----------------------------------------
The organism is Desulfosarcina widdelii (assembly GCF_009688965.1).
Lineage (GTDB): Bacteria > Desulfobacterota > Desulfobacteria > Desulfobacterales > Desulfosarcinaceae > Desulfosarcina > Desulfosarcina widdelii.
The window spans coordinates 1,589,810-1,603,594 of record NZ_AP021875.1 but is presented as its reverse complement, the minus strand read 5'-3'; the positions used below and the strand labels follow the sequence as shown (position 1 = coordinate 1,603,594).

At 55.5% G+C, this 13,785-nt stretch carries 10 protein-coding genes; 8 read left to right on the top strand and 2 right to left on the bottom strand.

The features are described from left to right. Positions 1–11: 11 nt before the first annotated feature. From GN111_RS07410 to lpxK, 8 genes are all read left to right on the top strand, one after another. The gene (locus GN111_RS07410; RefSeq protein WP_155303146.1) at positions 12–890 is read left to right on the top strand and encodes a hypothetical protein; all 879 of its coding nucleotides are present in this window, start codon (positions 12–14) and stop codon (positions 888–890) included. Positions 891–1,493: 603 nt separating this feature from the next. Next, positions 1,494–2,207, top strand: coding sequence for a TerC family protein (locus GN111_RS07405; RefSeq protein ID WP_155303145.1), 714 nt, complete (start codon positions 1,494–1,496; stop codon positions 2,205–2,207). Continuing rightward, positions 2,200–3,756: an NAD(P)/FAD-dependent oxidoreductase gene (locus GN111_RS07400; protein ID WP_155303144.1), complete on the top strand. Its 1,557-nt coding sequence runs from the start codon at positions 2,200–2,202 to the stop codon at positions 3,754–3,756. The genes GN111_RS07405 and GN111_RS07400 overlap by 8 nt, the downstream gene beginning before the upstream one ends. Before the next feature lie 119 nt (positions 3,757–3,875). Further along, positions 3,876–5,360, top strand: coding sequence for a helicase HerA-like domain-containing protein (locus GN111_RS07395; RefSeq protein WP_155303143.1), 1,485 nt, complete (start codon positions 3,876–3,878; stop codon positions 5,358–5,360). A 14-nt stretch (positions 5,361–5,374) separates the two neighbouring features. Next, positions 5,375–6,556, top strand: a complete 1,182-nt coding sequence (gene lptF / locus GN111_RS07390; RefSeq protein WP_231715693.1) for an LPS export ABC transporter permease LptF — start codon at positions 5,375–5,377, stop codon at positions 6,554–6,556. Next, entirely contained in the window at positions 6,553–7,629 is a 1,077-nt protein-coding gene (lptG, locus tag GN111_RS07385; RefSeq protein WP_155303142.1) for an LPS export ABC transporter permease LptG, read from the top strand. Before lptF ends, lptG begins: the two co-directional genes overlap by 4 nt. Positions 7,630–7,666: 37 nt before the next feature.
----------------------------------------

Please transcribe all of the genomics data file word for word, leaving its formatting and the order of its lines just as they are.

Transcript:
The organism is Desulfosarcina widdelii (assembly GCF_009688965.1).
Lineage (GTDB): Bacteria > Desulfobacterota > Desulfobacteria > Desulfobacterales > Desulfosarcinaceae > Desulfosarcina > Desulfosarcina widdelii.
The window spans coordinates 1,589,810-1,603,594 of record NZ_AP021875.1 but is presented as its reverse complement, the minus strand read 5'-3'; the positions used below and the strand labels follow the sequence as shown (position 1 = coordinate 1,603,594).

At 55.5% G+C, this 13,785-nt stretch carries 10 protein-coding genes; 8 read left to right on the top strand and 2 right to left on the bottom strand.

The features are described from left to right. Positions 1–11: 11 nt before the first annotated feature. From GN111_RS07410 to lpxK, 8 genes are all read left to right on the top strand, one after another. The gene (locus GN111_RS07410; RefSeq protein WP_155303146.1) at positions 12–890 is read left to right on the top strand and encodes a hypothetical protein; all 879 of its coding nucleotides are present in this window, start codon (positions 12–14) and stop codon (positions 888–890) included. Positions 891–1,493: 603 nt separating this feature from the next. Next, positions 1,494–2,207, top strand: coding sequence for a TerC family protein (locus GN111_RS07405; RefSeq protein ID WP_155303145.1), 714 nt, complete (start codon positions 1,494–1,496; stop codon positions 2,205–2,207). Continuing rightward, positions 2,200–3,756: an NAD(P)/FAD-dependent oxidoreductase gene (locus GN111_RS07400; protein ID WP_155303144.1), complete on the top strand. Its 1,557-nt coding sequence runs from the start codon at positions 2,200–2,202 to the stop codon at positions 3,754–3,756. The genes GN111_RS07405 and GN111_RS07400 overlap by 8 nt, the downstream gene beginning before the upstream one ends. Before the next feature lie 119 nt (positions 3,757–3,875). Further along, positions 3,876–5,360, top strand: coding sequence for a helicase HerA-like domain-containing protein (locus GN111_RS07395; RefSeq protein WP_155303143.1), 1,485 nt, complete (start codon positions 3,876–3,878; stop codon positions 5,358–5,360). A 14-nt stretch (positions 5,361–5,374) separates the two neighbouring features. Next, positions 5,375–6,556, top strand: a complete 1,182-nt coding sequence (gene lptF / locus GN111_RS07390; RefSeq protein WP_231715693.1) for an LPS export ABC transporter permease LptF — start codon at positions 5,375–5,377, stop codon at positions 6,554–6,556. Next, entirely contained in the window at positions 6,553–7,629 is a 1,077-nt protein-coding gene (lptG, locus tag GN111_RS07385; RefSeq protein WP_155303142.1) for an LPS export ABC transporter permease LptG, read from the top strand. Before lptF ends, lptG begins: the two co-directional genes overlap by 4 nt. Positions 7,630–7,666: 37 nt before the next feature.